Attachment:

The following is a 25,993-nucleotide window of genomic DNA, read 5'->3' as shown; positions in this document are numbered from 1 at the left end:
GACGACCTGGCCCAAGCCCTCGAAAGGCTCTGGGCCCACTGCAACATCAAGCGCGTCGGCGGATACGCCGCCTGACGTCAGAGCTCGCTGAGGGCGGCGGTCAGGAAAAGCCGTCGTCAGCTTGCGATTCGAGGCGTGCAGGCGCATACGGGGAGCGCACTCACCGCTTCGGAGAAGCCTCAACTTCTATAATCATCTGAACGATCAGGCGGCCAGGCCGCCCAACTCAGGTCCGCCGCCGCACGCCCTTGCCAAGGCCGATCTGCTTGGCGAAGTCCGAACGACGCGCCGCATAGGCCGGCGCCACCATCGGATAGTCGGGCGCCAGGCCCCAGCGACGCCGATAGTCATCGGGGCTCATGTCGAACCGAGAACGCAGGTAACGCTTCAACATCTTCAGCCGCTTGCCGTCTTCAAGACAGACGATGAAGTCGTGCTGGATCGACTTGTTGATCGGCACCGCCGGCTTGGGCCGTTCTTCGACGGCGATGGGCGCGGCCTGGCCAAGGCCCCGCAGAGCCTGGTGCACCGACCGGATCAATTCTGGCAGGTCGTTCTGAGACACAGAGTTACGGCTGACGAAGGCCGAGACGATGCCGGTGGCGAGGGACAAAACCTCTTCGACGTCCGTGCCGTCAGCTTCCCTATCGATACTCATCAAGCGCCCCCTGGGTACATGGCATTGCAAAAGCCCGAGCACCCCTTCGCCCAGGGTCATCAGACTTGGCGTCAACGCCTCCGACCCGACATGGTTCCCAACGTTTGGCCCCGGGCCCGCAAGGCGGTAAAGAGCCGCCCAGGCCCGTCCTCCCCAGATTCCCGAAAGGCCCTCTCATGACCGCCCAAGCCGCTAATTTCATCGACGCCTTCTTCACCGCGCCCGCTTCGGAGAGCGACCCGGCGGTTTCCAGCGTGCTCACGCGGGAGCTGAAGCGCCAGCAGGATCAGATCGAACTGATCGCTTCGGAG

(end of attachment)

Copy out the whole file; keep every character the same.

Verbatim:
The following is a 25,993-nucleotide window of genomic DNA, read 5'->3' as shown; positions in this document are numbered from 1 at the left end:
GACGACCTGGCCCAAGCCCTCGAAAGGCTCTGGGCCCACTGCAACATCAAGCGCGTCGGCGGATACGCCGCCTGACGTCAGAGCTCGCTGAGGGCGGCGGTCAGGAAAAGCCGTCGTCAGCTTGCGATTCGAGGCGTGCAGGCGCATACGGGGAGCGCACTCACCGCTTCGGAGAAGCCTCAACTTCTATAATCATCTGAACGATCAGGCGGCCAGGCCGCCCAACTCAGGTCCGCCGCCGCACGCCCTTGCCAAGGCCGATCTGCTTGGCGAAGTCCGAACGACGCGCCGCATAGGCCGGCGCCACCATCGGATAGTCGGGCGCCAGGCCCCAGCGACGCCGATAGTCATCGGGGCTCATGTCGAACCGAGAACGCAGGTAACGCTTCAACATCTTCAGCCGCTTGCCGTCTTCAAGACAGACGATGAAGTCGTGCTGGATCGACTTGTTGATCGGCACCGCCGGCTTGGGCCGTTCTTCGACGGCGATGGGCGCGGCCTGGCCAAGGCCCCGCAGAGCCTGGTGCACCGACCGGATCAATTCTGGCAGGTCGTTCTGAGACACAGAGTTACGGCTGACGAAGGCCGAGACGATGCCGGTGGCGAGGGACAAAACCTCTTCGACGTCCGTGCCGTCAGCTTCCCTATCGATACTCATCAAGCGCCCCCTGGGTACATGGCATTGCAAAAGCCCGAGCACCCCTTCGCCCAGGGTCATCAGACTTGGCGTCAACGCCTCCGACCCGACATGGTTCCCAACGTTTGGCCCCGGGCCCGCAAGGCGGTAAAGAGCCGCCCAGGCCCGTCCTCCCCAGATTCCCGAAAGGCCCTCTCATGACCGCCCAAGCCGCTAATTTCATCGACGCCTTCTTCACCGCGCCCGCTTCGGAGAGCGACCCGGCGGTTTCCAGCGTGCTCACGCGGGAGCTGAAGCGCCAGCAGGATCAGATCGAACTGATCGCTTCGGAG